Kinematic eqn.

                          y  .99 (m)  10 .7(m )t  4.43(m 2 )t 2              Function 1.1
                                                s           s
                                         Our data fit fctn.

We find that our line fit equation gives us a gravitation acceleration of –8.86 m/s2 instead

of 9.8 m/s2. We decided to use this measured acceleration to find the initial velocity off

the jump. By calculating a distance of 5.52 meters at the peak height of the CoM at 1.23

seconds and entering our data into equation 2 we get an initial velocity in the y direction


                          5.52m  2.9m  (4.43        )(1.23s) 2
                                                   s 2                   m
                 v0 y                                             7.59           Function 1.2
                                         1.23s                           s

  Trigonometric functions of the cos and tangent allow us to find our other velocties:
                                                                        The Physics behind Ski Jumping     8

                                                       v (m )
                                             vx ( m )  0y s
                                                   s   tan(305)
                          *305 is the angle from the top of the jump to the vertical component

       Graph 2 below is of the second jump the graph consists of data taken as the skier

exits the ramp. In this jump the skier does a straight back flip.

                                              Graph for y Jump 2

       This is the kinematic equation fit line for graph 2.

                          y  .193 (m)  10 .8(m )t  4.67 (m 2 )t 2                            Function 2.1
                                                 s            s

                          3.55m  5.46m  (4.43                 )(1.13s) 2
                                                             s 2                   m
                 v0 y                                                       7.49               Function 2.2
                                               1.13s                               s

       Graph 3 below is an analysis of a skier doing a corked 720, like graph 1.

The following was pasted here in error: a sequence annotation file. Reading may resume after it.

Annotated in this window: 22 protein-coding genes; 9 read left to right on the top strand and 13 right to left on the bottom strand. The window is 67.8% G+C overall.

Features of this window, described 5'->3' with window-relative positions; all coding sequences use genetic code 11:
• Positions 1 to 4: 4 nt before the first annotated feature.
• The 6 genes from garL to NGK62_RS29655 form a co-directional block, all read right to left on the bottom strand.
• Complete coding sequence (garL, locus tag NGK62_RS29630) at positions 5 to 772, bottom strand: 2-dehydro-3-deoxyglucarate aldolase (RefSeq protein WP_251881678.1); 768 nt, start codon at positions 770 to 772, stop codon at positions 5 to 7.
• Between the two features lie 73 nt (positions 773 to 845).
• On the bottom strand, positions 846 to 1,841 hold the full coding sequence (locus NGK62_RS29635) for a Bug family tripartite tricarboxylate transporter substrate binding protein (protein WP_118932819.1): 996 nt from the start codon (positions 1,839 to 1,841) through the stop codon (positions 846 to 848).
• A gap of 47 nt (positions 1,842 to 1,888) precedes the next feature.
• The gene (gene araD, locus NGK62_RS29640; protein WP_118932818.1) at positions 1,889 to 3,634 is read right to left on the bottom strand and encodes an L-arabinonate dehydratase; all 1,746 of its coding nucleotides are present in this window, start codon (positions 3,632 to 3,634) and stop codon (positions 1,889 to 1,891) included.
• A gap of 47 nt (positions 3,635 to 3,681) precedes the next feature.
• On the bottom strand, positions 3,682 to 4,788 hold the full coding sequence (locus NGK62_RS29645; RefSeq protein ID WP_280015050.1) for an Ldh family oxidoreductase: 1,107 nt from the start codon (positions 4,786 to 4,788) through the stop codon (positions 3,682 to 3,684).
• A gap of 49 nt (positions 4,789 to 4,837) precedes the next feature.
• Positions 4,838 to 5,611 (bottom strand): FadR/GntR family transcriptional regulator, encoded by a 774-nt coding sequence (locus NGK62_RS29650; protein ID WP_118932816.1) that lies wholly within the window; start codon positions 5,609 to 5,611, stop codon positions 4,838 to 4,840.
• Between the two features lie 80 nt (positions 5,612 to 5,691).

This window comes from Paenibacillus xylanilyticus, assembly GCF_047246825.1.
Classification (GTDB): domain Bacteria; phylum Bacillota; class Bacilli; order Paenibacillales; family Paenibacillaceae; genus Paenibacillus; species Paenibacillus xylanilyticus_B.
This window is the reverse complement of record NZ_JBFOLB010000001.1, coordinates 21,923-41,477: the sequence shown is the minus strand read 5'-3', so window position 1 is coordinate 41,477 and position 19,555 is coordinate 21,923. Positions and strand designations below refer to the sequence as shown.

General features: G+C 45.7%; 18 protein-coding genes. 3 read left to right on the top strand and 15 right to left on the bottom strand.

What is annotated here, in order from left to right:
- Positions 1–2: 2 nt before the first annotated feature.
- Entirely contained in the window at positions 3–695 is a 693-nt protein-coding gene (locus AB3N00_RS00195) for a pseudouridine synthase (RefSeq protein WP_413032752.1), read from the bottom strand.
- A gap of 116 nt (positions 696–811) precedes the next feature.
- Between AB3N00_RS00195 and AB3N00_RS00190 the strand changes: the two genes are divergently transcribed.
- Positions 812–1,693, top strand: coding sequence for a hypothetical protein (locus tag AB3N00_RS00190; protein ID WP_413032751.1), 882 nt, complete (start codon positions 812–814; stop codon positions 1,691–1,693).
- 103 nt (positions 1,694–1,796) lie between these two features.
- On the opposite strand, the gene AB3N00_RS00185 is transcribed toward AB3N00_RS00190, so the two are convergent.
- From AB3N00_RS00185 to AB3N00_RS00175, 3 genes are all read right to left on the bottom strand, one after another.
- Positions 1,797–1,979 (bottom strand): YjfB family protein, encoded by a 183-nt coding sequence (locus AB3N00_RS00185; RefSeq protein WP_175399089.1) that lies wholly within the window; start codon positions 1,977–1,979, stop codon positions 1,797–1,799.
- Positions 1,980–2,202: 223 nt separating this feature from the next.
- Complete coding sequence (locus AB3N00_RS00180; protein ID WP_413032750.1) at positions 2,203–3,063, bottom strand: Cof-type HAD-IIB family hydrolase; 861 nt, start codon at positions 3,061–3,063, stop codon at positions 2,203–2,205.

The Physics behind Ski Jumping      9

                                     Graph for y Jump 3

                       y  .076 (m)  9.83(m )t  4.41(m 2 )t 2              Function 3.1
                                             s           s

                      2.75m  5.46m  (4.41m 2 )(1.13s) 2
               v0 y                         s              7.38 m           Function 3.2
                                    1.13s                           s

       Also graphing the velocity in the x direction we were able to see how in

conforming to projectile motion, the velocity remains constant and there is no

acceleration through the entire jump. This is true because there are no large forces acting

in the x direction after the skier leaves the jump. Graph 4 below shows the constant

velocity by the slope of the position vs. time for Jump 1.
                                                               The Physics behind Ski Jumping 10

                                          Graph for x Jump 1

As one can easily see, the correlation of the points follows a linear approximation. The

form that represents this line is:

                                     x(m) v 0 x ( )t ( s)  x0 x                    Equation 3

                                     x  4.71     x  10.5m                       Function 1.3

Looking at this equation it is obvious that acceleration does not play a part in the

movement in the x direction. Knowing this we can see that velocity is a constant value

throughout the jump in the x direction and that no forces are acting on the skier in the x

direction, therefore nothing is causing acceleration.

        Graph 5 below is the position vs. time graph in the x direction for the second


                                              x  5.01     x  11.4m              Function 2.3

This graph shows a velocity that is larger then the value calculated for jump 1. Again the

data fits a linear equation with no acceleration over the jump.

        Graph 6 below is the x position graph for the third jump.
                                                        The Physics behind Ski Jumping 11

                                  x  4.71( ) x  10.5m                         Function 3.3